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Using Tea Infusers
1. Fill your teacup or pot with hot water.
2. Open the scoop part of the spoon infuser by pressing on the metal clasp that holds its halves together.
3. Insert loose tea leaves or herbal teas into the scoop and then clasp the two halves together again, securing them.
4. Place the spoon-style tea infuser into the cup or pot and let it sit until the tea has brewed to the desired strength.
Using a Tea Ball
1. Unscrew the two halves of the tea ball from each other. This may require aligning the pieces at a certain place in order to unscrew.
2. Fill half of the tea ball with tea leaves or dried herbs. Keep in mind that some herbs, like fenugreek, may expand when saturated with water, so don't fill the ball completely.
3. Screw the two halves of the tea ball back together. Place it in a pot or cup filled with hot water. The larger the tea ball, the larger the container it should be used in.
4. Pull the tea ball out once your tea has brewed to the desired strength. Most tea balls have a chain you can drape over the side of the pot. This makes retrieving the ball easy. If your tea ball has no chain to retrieve it, use a spoon.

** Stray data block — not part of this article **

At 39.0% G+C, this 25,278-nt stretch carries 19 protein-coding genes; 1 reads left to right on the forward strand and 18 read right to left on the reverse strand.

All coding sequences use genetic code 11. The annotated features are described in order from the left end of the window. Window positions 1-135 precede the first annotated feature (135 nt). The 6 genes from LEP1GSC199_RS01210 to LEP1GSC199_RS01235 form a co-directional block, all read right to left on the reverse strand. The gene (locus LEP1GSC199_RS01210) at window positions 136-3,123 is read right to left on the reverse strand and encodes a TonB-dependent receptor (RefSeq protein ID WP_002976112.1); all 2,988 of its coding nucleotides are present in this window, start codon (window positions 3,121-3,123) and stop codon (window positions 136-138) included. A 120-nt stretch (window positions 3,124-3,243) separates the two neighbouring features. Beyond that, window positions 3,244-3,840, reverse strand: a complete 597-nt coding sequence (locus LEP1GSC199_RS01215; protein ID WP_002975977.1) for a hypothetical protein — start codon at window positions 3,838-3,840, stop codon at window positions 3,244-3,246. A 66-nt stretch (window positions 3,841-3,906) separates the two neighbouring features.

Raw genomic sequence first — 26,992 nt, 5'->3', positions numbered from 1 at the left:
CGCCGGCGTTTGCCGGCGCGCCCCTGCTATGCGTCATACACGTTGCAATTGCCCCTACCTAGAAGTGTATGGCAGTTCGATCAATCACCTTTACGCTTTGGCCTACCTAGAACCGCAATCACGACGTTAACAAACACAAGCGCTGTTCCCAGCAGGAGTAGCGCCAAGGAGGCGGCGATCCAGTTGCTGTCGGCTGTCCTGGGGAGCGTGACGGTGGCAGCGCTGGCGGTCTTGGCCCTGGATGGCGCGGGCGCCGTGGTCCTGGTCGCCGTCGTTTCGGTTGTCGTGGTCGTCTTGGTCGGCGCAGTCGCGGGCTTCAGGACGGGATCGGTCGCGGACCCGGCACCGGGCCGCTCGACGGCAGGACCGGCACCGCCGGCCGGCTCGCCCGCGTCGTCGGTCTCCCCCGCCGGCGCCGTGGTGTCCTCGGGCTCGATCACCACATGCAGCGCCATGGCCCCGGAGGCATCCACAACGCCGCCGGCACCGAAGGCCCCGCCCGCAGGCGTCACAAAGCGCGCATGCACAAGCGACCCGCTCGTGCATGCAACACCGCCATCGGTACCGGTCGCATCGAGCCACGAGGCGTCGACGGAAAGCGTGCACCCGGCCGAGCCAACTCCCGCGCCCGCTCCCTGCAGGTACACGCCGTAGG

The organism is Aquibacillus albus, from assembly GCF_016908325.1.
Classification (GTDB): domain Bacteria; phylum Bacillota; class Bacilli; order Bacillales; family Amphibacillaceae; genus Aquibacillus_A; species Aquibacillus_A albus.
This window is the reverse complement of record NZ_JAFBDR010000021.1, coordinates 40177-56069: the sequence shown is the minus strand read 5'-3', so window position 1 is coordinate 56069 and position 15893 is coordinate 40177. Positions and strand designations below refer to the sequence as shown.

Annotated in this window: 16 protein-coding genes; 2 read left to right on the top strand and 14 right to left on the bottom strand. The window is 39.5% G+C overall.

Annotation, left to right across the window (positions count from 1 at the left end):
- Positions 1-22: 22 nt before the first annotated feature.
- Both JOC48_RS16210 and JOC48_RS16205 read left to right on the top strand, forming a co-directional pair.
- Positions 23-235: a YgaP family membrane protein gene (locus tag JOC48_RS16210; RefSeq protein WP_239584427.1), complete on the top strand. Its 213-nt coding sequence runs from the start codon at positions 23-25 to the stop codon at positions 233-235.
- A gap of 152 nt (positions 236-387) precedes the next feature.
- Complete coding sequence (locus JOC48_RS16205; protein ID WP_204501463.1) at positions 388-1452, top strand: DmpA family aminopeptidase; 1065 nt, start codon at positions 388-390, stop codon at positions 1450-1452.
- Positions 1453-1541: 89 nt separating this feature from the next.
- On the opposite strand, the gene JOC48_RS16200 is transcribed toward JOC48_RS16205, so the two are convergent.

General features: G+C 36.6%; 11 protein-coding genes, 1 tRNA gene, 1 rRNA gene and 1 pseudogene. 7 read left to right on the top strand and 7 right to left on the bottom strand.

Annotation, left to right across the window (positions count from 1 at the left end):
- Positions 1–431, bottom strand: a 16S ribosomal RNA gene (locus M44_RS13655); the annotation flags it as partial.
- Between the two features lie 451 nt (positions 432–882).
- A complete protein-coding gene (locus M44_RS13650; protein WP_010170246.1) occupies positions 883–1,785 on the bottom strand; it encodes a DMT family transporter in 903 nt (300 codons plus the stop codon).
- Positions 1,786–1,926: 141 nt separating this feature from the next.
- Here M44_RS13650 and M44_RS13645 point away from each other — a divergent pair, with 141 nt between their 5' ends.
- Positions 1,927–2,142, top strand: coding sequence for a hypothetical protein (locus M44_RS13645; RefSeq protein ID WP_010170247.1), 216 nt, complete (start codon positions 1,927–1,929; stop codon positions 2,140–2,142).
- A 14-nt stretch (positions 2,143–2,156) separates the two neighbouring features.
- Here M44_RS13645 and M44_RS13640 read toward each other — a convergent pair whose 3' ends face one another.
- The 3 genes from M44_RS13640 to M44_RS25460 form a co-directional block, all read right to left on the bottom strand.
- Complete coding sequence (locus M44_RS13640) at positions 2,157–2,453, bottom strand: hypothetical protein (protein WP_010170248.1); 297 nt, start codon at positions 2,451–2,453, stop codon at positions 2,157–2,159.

1. Fill a pot or cup with hot water.
2. Make sure your mesh-style or drop-in tea infuser fits the container you've chosen for brewing tea. It should sit on or in the rim of the container with the mesh basket submerged in the hot water. The larger the infuser, the larger the container it's meant for brewing in.
3. Put loose tea leaves or herbs in the infuser. Make sure the tea or herbs are completely submerged in the hot water.
4. Let the infuser sit in the hot water until the tea has brewed to the desired strength. Once the tea is ready, remove the infuser to prevent over-brewing.
Making a Pot of Tea
1. Start with fresh cold water. Good tea begins with good water.
2. Heat the water to the required temperature as per the tea being made. A guideline for temperatures is:
3. Add the tea leaves to the teapot. (One spoon per cup + 1 extra spoon for the pot)
4. Once the water is at the correct temperature, pour it over the loose tea. Place the lid onto the teapot and allow to steep.
5. All teas have different steeping times. (Steeping is allowing the tea to sit without continuing to heat.)
As a guideline:
6. . Pour the tea into cups or mugs using a tea strainer. The loose tea will settle at the bottom of the teapot.
What is Matcha?
Matcha is green powdered tea. It is uniquely Japanese and is the highest quality tea available in Japan. Matcha is the special tea that is used in the Japanese Way of Tea which is a traditional tea ceremony.
Traditionally, when it is prepared, only the green powdered tea and hot water are mixed together; nothing is added to the tea. A sweet is enjoyed before drinking the matcha, which perfectly complements its delicious flavour.
Thick Tea/Thin Tea